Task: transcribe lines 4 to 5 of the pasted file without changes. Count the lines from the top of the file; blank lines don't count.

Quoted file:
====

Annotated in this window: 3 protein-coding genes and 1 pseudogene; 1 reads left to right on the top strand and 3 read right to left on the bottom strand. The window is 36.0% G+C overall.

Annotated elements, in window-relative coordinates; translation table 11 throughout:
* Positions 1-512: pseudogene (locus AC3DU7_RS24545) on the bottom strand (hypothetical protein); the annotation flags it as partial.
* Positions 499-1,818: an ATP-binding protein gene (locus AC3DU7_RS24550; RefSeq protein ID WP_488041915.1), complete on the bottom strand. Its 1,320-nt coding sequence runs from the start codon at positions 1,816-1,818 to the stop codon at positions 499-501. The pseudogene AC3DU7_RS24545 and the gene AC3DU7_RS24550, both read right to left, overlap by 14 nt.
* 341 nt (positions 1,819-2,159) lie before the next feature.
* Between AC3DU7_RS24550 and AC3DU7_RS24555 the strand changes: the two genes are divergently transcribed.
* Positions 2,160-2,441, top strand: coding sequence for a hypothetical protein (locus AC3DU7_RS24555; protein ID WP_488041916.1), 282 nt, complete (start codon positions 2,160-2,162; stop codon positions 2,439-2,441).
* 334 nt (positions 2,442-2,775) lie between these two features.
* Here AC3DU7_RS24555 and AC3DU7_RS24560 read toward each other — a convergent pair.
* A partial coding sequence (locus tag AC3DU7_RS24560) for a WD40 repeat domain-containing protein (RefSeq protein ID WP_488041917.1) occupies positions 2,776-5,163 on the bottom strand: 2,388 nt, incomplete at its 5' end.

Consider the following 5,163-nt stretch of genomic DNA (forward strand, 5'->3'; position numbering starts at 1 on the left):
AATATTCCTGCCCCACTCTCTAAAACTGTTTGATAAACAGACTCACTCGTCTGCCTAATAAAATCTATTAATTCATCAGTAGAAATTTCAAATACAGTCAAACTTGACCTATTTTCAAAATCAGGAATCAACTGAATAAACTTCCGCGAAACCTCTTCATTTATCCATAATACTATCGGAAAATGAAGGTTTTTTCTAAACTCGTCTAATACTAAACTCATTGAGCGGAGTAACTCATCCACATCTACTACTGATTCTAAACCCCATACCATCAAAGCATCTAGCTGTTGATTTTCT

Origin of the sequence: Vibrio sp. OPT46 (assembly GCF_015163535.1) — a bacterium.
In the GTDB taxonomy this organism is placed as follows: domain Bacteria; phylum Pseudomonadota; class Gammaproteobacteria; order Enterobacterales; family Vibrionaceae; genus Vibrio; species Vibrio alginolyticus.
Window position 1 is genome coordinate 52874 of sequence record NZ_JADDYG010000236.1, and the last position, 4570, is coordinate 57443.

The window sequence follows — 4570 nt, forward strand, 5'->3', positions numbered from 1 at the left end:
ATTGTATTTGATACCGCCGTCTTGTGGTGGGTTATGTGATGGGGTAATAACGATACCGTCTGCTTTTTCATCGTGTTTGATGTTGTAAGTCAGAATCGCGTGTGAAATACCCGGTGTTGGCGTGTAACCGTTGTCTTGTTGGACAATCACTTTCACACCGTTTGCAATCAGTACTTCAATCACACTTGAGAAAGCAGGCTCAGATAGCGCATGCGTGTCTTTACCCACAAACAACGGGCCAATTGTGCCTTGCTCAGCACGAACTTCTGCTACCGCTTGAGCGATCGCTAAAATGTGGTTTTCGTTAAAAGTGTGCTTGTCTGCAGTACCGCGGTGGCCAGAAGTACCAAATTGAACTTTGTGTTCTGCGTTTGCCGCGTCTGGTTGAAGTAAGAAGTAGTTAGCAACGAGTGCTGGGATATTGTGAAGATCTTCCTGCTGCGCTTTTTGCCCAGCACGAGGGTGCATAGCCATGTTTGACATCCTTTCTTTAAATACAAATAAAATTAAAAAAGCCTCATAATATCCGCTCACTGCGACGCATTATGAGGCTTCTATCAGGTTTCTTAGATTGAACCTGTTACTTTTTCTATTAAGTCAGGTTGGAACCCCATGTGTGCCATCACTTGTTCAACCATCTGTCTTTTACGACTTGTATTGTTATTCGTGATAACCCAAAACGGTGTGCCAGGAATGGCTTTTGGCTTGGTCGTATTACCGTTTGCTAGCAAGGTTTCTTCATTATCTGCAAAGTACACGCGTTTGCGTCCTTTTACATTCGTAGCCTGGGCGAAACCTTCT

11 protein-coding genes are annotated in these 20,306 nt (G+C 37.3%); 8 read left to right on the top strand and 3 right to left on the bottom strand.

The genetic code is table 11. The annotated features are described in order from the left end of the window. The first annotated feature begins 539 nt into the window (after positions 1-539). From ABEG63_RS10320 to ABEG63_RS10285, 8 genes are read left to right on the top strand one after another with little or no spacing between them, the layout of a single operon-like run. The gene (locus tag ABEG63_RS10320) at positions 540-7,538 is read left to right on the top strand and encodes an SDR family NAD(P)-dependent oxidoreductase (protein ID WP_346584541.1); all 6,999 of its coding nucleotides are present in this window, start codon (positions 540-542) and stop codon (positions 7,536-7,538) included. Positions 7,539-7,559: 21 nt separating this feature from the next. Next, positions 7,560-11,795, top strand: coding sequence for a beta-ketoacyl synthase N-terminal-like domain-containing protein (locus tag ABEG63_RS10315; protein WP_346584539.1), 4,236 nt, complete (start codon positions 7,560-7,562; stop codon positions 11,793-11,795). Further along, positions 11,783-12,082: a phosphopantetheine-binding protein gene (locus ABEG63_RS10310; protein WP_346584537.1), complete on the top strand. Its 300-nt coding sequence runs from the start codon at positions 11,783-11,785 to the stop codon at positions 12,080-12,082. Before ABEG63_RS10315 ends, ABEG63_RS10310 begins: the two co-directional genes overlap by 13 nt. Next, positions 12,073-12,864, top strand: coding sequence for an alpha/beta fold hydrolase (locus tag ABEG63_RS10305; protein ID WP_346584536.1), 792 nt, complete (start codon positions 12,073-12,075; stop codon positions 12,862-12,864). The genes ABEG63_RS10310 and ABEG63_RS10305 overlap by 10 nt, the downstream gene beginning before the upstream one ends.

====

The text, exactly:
* Positions 499-1,818: an ATP-binding protein gene (locus AC3DU7_RS24550; RefSeq protein ID WP_488041915.1), complete on the bottom strand. Its 1,320-nt coding sequence runs from the start codon at positions 1,816-1,818 to the stop codon at positions 499-501. The pseudogene AC3DU7_RS24545 and the gene AC3DU7_RS24550, both read right to left, overlap by 14 nt.
* 341 nt (positions 1,819-2,159) lie before the next feature.